Wednesday, October 07, 2009

Bernanke at Princeton

In March of 2006, shortly after he was appointed Chair of the Fed, Ben Bernanke returned to his recently jolted employer in Princeton to deliver his first public address in his new role. Somehow I got a ticket, which pissed off certain of my colleagues to no end. Bernanke spoke at length about price stability and how that had evolved into the key goal of the Fed. Specifically, he described how a view held in the early sixties that high inflation and low unemployment were fellow travellers got skewered, thanks to Uncle Milty Friedman in theory and finally Paul Volcker in practice, who demonstrated that low inflation and low unemployment went together even better. And then he fairly gushed about Greenspan (as, admittedly, we all did back in the day):

Most striking, Greenspan's tenure aligns closely with the Great Moderation, the reduction in economic volatility I mentioned earlier, as well as with a strong revival in U.S. productivity growth--developments that had many sources, no doubt, but that were supported, in my view, by monetary stability.
Whoops! I would guess that Ben would like to take that one back. In the end, Bernanke praises the consensus that has been achieved, and notes that "we will continue to learn about the economy and economic policy," but the overriding sense was that the Great Moderation and the consensus that had built it meant that he could run on autopilot, an impression furthered by having a railroad executive (John Snow) at the helm of Treasury.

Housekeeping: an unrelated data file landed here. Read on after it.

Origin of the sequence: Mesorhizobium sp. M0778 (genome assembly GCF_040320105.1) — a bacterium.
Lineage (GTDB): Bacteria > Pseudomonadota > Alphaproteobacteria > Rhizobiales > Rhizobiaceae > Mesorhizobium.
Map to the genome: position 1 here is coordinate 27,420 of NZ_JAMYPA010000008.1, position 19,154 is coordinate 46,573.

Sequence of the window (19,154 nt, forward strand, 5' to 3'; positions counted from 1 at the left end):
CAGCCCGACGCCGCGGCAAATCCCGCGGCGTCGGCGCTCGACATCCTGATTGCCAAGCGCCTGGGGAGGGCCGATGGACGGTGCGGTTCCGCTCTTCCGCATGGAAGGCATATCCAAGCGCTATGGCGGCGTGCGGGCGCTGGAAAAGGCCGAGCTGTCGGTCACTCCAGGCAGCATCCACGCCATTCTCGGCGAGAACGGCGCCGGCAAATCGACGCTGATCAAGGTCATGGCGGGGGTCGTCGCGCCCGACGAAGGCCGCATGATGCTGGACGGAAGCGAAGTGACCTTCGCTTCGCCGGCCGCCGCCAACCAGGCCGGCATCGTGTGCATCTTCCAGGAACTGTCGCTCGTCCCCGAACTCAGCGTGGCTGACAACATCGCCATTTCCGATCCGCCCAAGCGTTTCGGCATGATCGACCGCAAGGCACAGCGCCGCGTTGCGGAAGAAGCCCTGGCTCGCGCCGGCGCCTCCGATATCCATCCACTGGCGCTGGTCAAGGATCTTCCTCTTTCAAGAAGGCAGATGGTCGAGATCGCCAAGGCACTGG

After the talk, questions were limited to Princeton undergrads and there were only two, softballs about the Fed's role in managing asset prices and what the heck was up with China.

I so terribly wanted to ask him why he felt sure that the consensus was robust and what sort of skeptical skunkworks they had going on within the Fed trying to imagine what could go wrong.

And we got the answer to that in due course. Not much.

That said, I'm not down on Bernanke now. The guy has danced with the devil as well as anyone could have expected, expanding the Fed's repertoire of steps as needed. Yes, he's stomped on a toe or two here or there, but he's nimble nonetheless. Ron Paul and his obstructionist cronies should stop posturing, back off and let him move forward to confirmation hearings.

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